I can remember the point at which I was pushed from being a “live and let live” type into a “we have to do something” type – it was when I watched the closing monologue of Bill Maher’s Religulous. Bill lays out a cogent argument for why it is not sufficient simply to leave well enough alone – religion is fueling destruction and widespread suffering among millions (if not billions) of our fellow creatures – it is no virtue to stand aside in the name of “tolerance” in the face of such suffering. That was the deciding factor for me, and I haven’t looked back since.

It is precisely for this reason that confrontational and assertive argument is necessary. While playing nice with the believers is all well and good if you want to make friends, if you are in the business of reducing the harm that religion causes then not only must we convince people to move away from belief, but to press those who merely do not believe to begin to voice their objections. Fence-sitters can be moved off their perch by showing them “look, not only is it absurd but it’s harmful”. “Diplomacy” fails to address this argument, stopping short of calling a spade a spade, and landing in the morass of “religion is okay, but fundamentalism is dangerous”.

There is also something to be said for the reinforcement and encouragement of those that are already in your camp. Insult and mockery can be a “pep talk” for other atheists that are perhaps too shy to speak up on their own. It can be incredibly comforting to those that are surrounded by believers to hear their innermost thoughts expressed in a way that vindicates their own godlessness. “Diplomats” don’t speak to this group, but it is important to do just that.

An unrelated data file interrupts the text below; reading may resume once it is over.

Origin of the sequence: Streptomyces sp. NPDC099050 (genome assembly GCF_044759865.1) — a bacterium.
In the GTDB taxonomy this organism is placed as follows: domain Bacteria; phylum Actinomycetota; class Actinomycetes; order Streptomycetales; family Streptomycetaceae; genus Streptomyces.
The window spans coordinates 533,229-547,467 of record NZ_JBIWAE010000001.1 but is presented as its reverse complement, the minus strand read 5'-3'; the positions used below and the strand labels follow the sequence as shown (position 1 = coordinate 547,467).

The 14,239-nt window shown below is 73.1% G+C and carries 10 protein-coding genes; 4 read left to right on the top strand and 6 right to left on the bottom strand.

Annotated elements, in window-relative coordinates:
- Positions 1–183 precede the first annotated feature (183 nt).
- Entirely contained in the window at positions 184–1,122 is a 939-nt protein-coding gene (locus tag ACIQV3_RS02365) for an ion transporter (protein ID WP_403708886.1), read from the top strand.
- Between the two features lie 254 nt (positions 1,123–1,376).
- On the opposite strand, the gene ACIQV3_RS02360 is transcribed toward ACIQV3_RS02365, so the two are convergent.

This also overlaps with the idea of being “counterproductive”, and touches deeply on why I hate that word so much. If we can use our rhetoric to motivate more people to speak openly, this can have a cumulative effect. A chorus of voices are created that are articulating an anti-religious position, which creates strong normative pressure on the status quo. This is where our argument begins to take on the strength of non-rational forms of argumentation, because we add a component of popularity to the underlying core of rationality. As religious belief is no longer seen as the norm, but rather simply one alternative to no belief, faith loses its status as an idea that is above criticism.

It is for this reason that I am incredibly irritated when atheists begin telling each other that they’re “doing it wrong”. It is crucial to the advancement of any position that a variety of approaches are available. Some people feel most comfortable finding common ground with their opponents, then exploring where the differences are. That is a useful and valid approach, but it is not the only one, nor should it be considered the “best”. Others find it easiest to express themselves in strong language, reveling in conflict and clever mockery. This too is a valid way of articulating a position, and can have an audience outside of simply those who oppose us. Why would we undercut ourselves and take away a valid form of debate?

There are no good reasons.